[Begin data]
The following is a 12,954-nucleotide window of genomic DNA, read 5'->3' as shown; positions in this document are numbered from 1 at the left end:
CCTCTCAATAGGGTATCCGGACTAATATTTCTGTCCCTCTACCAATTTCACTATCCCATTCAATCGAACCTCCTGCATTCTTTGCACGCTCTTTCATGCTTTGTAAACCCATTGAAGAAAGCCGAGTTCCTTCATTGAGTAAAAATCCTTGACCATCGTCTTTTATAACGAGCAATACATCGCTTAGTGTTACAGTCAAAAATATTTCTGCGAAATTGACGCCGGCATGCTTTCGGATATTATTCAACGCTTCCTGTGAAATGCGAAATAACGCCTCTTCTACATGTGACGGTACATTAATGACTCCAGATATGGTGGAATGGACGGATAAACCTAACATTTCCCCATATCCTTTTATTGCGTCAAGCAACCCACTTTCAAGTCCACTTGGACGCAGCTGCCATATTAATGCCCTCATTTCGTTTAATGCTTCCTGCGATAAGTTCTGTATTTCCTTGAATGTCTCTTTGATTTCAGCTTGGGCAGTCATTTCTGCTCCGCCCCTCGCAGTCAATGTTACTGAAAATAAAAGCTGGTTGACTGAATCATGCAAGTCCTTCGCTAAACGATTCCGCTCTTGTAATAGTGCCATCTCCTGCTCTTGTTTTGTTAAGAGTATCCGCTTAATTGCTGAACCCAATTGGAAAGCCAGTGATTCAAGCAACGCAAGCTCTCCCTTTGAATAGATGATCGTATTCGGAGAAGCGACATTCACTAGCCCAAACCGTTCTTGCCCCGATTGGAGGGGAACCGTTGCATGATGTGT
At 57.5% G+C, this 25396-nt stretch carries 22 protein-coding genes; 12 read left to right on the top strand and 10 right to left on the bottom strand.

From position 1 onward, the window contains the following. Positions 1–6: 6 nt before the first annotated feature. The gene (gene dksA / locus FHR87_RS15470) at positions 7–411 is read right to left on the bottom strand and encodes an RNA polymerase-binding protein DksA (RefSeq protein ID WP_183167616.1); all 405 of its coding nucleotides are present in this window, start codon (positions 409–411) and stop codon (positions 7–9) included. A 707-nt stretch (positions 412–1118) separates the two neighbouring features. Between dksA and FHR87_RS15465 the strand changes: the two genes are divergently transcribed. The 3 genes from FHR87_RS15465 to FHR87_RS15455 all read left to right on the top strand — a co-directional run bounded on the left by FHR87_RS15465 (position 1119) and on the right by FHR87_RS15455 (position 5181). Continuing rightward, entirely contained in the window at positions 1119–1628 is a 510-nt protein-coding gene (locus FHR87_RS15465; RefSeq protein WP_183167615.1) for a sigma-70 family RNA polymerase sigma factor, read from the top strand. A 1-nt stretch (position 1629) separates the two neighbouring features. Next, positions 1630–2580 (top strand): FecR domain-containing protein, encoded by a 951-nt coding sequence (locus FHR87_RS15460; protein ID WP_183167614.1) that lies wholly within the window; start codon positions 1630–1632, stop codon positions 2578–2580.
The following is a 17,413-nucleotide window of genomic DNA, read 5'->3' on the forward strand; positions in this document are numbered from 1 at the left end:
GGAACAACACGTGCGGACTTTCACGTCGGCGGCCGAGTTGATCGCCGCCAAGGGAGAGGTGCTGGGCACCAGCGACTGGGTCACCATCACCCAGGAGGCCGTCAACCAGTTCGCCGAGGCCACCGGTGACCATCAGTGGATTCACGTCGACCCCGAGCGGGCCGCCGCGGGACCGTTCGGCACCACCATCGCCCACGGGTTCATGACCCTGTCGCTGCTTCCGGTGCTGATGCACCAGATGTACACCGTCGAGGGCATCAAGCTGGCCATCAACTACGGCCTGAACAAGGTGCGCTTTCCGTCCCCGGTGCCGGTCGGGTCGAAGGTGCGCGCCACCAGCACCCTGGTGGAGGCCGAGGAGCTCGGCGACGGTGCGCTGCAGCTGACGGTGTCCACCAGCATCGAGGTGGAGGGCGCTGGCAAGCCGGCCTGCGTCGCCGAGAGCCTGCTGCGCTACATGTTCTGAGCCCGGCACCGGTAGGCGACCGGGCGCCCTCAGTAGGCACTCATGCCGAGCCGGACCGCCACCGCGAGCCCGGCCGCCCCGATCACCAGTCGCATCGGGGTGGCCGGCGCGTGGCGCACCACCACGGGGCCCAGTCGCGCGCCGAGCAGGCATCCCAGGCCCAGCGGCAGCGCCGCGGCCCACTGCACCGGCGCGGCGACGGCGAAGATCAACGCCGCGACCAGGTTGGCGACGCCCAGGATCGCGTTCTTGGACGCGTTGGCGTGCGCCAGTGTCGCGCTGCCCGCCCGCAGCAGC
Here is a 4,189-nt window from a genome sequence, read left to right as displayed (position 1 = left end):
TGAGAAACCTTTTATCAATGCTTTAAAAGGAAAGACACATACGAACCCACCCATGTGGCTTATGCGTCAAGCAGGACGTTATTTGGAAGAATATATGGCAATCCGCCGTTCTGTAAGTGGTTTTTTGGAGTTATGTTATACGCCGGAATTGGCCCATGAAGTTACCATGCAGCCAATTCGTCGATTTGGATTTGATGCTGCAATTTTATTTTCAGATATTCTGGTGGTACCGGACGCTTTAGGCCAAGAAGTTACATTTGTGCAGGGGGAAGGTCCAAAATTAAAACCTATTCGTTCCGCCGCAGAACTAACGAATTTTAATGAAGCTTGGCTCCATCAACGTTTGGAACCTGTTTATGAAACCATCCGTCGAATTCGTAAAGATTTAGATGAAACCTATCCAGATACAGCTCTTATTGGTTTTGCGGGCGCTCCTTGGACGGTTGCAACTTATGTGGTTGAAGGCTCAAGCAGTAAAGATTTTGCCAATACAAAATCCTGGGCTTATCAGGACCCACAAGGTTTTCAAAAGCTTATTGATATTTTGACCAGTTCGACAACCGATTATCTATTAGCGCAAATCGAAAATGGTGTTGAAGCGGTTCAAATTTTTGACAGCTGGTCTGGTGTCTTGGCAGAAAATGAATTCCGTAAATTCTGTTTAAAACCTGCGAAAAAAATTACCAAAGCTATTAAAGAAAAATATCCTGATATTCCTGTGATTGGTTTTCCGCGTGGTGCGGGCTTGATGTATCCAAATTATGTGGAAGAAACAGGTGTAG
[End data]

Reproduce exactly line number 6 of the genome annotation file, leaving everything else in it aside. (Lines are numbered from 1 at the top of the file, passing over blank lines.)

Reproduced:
GGAACAACACGTGCGGACTTTCACGTCGGCGGCCGAGTTGATCGCCGCCAAGGGAGAGGTGCTGGGCACCAGCGACTGGGTCACCATCACCCAGGAGGCCGTCAACCAGTTCGCCGAGGCCACCGGTGACCATCAGTGGATTCACGTCGACCCCGAGCGGGCCGCCGCGGGACCGTTCGGCACCACCATCGCCCACGGGTTCATGACCCTGTCGCTGCTTCCGGTGCTGATGCACCAGATGTACACCGTCGAGGGCATCAAGCTGGCCATCAACTACGGCCTGAACAAGGTGCGCTTTCCGTCCCCGGTGCCGGTCGGGTCGAAGGTGCGCGCCACCAGCACCCTGGTGGAGGCCGAGGAGCTCGGCGACGGTGCGCTGCAGCTGACGGTGTCCACCAGCATCGAGGTGGAGGGCGCTGGCAAGCCGGCCTGCGTCGCCGAGAGCCTGCTGCGCTACATGTTCTGAGCCCGGCACCGGTAGGCGACCGGGCGCCCTCAGTAGGCACTCATGCCGAGCCGGACCGCCACCGCGAGCCCGGCCGCCCCGATCACCAGTCGCATCGGGGTGGCCGGCGCGTGGCGCACCACCACGGGGCCCAGTCGCGCGCCGAGCAGGCATCCCAGGCCCAGCGGCAGCGCCGCGGCCCACTGCACCGGCGCGGCGACGGCGAAGATCAACGCCGCGACCAGGTTGGCGACGCCCAGGATCGCGTTCTTGGACGCGTTGGCGTGCGCCAGTGTCGCGCTGCCCGCCCGCAGCAGC